Push for maternity hospital to be free of religious influence
Board of new hospital ‘could potentially seat four members of the religious order’
Dave Hiernan from Blackrock during a demonstration at Government plans to hand ownership of the new National Maternity Hospital to the Sisters of Charity. Photograph: Gareth Chaney/Collins
The Government must show clearly how the new National Maternity Hospital at St Vincent’s in Dublin will not in any way be under the control of its owners the Sisters of Charity or subject to their ethos, Amnesty International Ireland has said.
The organisation’s executive director, Colm O’Gorman, said the State has a clear obligation under international law to ensure it provides access to healthcare “in a manner which fully protects, respects and fulfils the human rights of people living within the State”.
It must ensure that “access to a full range of health services is not denied to people on the basis of the ideological or religious ethos of any healthcare provider that it chooses to partner with”.
It was not enough “to assure the public that this is the case. Instead it must transparently and fully provide evidence that it is, by disclosing the full detail of the agreement it has entered into with the Sisters of Charity and subjecting it to full and open scrutiny,” he said.
Outraged by decision
The Association for Improvements in the Maternity Services Ireland has also called for transparency “and if necessary relocation of the National Maternity Hospital”.
The association, which was set up in 2007 by women with experience of the Irish maternity system, said in a statement that “maternity service users in Ireland are outraged by the decision to grant ‘ownership’ of the new National Maternity Hospital to a religious order.”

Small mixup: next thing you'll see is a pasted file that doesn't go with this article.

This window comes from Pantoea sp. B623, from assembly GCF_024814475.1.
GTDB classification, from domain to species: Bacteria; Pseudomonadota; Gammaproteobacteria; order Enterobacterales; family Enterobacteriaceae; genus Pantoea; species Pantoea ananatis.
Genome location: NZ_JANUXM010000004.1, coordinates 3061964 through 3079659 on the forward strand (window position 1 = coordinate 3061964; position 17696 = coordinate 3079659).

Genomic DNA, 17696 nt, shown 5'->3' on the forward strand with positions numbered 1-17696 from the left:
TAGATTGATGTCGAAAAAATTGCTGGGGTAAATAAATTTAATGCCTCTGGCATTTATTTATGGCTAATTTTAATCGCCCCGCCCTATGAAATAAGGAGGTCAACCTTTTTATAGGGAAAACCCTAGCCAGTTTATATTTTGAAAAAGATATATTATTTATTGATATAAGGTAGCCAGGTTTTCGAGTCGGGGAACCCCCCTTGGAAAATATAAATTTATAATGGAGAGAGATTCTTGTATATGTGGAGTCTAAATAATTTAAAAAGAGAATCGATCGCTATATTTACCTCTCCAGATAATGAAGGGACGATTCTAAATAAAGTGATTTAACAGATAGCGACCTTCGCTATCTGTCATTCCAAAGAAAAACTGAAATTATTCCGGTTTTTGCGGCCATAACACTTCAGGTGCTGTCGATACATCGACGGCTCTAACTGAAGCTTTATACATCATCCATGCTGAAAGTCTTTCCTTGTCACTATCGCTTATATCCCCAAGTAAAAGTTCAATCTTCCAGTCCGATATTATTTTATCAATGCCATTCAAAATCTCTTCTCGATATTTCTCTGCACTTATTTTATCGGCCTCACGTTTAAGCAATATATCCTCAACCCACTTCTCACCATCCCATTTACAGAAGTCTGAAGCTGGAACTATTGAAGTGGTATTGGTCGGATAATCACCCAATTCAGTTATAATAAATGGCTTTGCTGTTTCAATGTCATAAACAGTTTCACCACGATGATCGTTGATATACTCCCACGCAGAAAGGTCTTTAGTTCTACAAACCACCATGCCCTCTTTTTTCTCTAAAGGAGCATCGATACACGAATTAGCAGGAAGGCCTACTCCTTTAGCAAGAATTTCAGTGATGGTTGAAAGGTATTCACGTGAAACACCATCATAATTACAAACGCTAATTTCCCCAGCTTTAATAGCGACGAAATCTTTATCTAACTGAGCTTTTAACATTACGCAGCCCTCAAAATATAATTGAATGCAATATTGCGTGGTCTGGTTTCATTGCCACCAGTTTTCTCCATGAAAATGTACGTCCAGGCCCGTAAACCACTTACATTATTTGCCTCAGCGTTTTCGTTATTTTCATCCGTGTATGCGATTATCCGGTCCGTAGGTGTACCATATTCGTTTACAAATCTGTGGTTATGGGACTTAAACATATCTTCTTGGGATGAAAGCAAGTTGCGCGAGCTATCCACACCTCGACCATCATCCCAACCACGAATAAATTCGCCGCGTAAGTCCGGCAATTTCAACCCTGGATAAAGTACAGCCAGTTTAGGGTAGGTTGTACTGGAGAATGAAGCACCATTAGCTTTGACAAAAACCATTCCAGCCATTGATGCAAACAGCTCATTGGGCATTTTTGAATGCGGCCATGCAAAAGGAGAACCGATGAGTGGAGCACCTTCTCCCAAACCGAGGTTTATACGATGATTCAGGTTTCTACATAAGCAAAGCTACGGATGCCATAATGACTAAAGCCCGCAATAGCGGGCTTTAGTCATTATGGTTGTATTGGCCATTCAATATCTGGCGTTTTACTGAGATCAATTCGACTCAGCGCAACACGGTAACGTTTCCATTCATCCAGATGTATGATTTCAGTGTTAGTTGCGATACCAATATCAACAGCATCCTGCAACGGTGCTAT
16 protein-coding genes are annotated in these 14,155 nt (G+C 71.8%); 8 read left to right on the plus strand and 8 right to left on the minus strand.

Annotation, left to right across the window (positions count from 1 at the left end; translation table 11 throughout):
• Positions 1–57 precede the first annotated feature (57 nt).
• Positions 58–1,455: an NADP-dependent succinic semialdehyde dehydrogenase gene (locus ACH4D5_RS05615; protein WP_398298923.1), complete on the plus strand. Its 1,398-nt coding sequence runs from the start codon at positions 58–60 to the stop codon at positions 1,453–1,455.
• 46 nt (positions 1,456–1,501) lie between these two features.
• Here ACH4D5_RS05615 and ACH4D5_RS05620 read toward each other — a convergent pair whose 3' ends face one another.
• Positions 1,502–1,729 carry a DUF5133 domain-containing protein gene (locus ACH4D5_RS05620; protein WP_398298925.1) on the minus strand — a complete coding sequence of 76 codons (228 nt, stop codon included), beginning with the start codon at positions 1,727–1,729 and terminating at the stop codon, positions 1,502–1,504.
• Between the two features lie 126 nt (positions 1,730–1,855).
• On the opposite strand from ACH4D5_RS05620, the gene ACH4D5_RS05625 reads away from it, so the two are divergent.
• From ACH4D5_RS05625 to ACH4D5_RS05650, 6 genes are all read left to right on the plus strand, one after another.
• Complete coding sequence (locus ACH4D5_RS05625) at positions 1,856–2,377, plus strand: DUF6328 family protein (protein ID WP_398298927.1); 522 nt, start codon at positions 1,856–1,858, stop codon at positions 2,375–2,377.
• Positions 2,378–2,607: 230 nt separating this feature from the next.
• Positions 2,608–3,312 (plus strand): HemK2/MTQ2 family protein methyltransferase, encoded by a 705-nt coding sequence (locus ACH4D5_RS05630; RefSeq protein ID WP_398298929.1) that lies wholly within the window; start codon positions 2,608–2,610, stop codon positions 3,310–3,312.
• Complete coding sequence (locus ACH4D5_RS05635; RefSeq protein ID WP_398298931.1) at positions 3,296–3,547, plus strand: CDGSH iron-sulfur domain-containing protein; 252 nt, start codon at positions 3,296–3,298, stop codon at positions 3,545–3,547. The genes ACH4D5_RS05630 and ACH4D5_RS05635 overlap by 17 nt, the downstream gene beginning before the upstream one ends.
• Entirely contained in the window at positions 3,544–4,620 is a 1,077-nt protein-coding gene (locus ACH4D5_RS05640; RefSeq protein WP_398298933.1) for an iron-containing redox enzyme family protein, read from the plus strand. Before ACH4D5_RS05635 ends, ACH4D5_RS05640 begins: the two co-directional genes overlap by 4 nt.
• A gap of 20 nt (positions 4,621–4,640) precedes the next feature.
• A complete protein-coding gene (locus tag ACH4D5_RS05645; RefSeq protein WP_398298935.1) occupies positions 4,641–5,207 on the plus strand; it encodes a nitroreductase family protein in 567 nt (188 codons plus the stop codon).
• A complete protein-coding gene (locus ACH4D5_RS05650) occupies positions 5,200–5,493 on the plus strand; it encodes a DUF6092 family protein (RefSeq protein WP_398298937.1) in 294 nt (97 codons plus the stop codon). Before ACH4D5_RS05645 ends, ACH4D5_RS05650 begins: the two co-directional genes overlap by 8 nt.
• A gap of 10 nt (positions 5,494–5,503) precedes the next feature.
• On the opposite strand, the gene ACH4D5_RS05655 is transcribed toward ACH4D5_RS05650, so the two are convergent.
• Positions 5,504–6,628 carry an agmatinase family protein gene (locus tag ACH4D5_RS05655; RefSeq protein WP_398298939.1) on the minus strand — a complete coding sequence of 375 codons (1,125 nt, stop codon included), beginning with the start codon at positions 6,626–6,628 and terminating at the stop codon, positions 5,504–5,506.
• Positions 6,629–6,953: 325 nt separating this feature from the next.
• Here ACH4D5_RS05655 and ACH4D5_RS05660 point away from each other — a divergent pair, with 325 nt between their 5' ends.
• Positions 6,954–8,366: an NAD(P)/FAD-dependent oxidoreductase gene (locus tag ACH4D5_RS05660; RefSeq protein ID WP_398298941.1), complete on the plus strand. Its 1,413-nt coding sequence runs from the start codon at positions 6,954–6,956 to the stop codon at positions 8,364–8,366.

It had received “an unprecedented number of communications regarding the issue since it came into the public realm earlier this week” and called on the Minister for Health, Simon Harris, “to ensure the interests of women and babies are protected or rethink the entire move”.
The proposed nine-person board structure at the new maternity hospital “is not 100 per cent independent as it could potentially seat four members of the religious order”, it said.
This week’s controversy also meant “maternity service users have been given a strong message by the State . . . that the abuse they and their loved ones have suffered by religious orders do not matter”, it said.
The Magdalene Survivors Together group has repeated its call on the Government and Mr Harris “to completely remove the Sisters of Charity from the development of the new maternity hospital”.
Labour leader Brendan Howlin said another maternity hospital could be advanced if the planned move to St Vincent’s were delayed. “The bottom line is we can’t have a situation where the public doesn’t own a hospital that it paid for,” he said.